Manchester : Manchester University Press ; New York : Distributed exclusively in the USA by St. Martin's Press, 1998.
Book — vii, 196 p. : ill. ; 23 cm.
Part 1: war neurotics-- propaganda lies.
Part 2: vile bodies-- visible differences.
Part 3: the tank and the manufacture of consent-- Mrs Dalloway and the Armenian question.
(source: Nielsen Book Data)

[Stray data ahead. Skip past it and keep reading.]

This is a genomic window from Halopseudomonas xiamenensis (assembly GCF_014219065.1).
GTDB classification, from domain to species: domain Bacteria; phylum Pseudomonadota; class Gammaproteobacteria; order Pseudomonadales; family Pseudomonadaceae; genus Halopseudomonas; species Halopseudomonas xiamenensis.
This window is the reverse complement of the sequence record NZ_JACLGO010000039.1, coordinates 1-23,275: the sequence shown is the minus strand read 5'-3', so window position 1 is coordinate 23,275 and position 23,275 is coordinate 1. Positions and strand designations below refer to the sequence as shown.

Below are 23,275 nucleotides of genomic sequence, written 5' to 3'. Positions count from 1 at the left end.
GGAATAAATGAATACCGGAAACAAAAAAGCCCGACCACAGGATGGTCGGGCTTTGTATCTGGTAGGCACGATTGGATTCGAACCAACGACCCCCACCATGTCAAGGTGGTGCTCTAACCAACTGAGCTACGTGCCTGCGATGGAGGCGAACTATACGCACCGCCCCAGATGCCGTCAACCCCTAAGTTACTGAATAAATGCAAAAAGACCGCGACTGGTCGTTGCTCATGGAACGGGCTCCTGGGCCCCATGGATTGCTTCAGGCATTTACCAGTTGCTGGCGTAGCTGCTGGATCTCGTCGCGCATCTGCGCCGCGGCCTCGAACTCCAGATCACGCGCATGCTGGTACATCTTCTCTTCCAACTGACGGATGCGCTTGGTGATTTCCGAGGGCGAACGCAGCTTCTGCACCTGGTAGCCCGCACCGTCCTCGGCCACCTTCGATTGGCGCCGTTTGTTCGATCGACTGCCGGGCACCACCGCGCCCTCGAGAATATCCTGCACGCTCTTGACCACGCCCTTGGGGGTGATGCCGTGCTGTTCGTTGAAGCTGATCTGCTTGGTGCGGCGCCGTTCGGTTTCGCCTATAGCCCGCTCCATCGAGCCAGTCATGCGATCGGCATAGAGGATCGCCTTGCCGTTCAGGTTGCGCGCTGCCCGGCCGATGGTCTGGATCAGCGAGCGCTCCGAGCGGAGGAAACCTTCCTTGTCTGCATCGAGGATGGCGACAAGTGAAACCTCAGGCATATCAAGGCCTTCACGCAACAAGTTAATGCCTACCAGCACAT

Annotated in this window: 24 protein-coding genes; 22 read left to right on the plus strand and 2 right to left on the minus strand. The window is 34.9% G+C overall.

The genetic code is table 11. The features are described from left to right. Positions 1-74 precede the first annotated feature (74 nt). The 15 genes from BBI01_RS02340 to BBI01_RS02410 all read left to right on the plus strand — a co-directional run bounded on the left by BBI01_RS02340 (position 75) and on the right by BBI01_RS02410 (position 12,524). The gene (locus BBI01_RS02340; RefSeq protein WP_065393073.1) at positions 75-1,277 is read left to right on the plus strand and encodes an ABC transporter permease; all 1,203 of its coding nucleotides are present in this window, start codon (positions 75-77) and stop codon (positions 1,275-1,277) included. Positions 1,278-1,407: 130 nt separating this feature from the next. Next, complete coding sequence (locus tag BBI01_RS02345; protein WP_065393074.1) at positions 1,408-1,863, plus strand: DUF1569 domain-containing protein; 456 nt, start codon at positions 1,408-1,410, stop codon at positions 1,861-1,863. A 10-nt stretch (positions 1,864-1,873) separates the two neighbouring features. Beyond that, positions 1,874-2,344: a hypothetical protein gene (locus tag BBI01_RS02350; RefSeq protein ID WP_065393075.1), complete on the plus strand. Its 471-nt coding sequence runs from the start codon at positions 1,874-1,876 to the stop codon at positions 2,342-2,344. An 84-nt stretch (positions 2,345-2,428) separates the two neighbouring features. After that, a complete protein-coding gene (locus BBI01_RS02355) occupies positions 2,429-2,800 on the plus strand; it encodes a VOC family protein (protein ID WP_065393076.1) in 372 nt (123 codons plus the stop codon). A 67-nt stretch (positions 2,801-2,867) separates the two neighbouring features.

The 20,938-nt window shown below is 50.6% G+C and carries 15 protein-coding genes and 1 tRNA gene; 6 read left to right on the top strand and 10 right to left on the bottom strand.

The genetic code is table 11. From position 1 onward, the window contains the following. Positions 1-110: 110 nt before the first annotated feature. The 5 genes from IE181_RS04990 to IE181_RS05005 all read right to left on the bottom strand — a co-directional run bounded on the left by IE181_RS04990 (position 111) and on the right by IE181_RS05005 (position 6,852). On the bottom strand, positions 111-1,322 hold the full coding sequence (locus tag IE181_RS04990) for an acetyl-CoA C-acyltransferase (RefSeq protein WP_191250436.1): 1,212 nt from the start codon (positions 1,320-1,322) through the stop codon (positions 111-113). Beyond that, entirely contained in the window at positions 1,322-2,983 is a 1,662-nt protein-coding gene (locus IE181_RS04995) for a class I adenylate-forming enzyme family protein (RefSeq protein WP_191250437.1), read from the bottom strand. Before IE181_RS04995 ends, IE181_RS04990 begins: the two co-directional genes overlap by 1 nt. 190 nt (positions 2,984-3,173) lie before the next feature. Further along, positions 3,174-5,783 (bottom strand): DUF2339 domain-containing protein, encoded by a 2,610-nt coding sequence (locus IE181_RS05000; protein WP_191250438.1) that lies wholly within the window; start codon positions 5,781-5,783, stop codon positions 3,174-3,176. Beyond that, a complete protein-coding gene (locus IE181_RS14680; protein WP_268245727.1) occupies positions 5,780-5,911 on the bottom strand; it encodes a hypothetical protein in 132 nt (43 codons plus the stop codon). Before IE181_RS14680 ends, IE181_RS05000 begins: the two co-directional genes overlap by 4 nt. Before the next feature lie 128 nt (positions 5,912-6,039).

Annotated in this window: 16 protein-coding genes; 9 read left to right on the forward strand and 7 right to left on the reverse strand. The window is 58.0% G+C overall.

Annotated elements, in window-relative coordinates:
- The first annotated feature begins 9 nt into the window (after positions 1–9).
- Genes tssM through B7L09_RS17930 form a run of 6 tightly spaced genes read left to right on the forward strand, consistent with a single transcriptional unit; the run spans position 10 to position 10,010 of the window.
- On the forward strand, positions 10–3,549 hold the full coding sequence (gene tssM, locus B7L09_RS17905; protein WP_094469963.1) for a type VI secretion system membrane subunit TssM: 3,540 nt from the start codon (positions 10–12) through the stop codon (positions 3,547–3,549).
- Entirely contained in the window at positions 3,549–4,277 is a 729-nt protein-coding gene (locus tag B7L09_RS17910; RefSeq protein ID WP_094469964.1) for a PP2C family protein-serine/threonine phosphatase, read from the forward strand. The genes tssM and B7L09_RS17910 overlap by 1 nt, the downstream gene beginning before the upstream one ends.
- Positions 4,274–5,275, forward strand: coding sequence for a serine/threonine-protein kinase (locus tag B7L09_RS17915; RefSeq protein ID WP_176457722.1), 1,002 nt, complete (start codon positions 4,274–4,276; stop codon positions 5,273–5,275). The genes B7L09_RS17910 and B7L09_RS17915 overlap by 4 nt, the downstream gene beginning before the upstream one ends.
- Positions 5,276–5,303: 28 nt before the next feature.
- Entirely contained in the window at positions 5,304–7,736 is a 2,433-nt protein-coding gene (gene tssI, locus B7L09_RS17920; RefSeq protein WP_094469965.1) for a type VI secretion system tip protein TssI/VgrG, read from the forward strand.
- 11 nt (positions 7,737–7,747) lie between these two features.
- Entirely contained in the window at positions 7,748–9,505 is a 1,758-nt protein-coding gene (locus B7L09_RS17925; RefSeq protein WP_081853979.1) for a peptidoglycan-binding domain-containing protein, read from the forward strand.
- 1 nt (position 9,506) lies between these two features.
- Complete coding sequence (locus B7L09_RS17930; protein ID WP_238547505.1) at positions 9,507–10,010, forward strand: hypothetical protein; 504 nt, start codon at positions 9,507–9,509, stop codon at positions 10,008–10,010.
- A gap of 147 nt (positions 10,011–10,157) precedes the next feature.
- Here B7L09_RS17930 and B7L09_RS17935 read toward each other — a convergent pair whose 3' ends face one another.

This is a study of the relationship between modernist fiction, World War One and cultural history: how did modernist writers bear witness to the trauma of war? Drawing upon medical journals, newspapers, propaganda, military histories and other writings of the day, this text re-reads writers such as Woolf, HD, Ford, Faulkner, Kipling and Lawrence alongside the fiction and memoirs of soldiers and nurses who served in the war. Reading these works together, the book argues that the critical distinction between modernism and war writing begins to dissolve, and modernism after 1914 emerges as a strange but important form of war writing. Above all, it argues that literary modernism was profoundly engaged with its own troubled history. (source: Nielsen Book Data)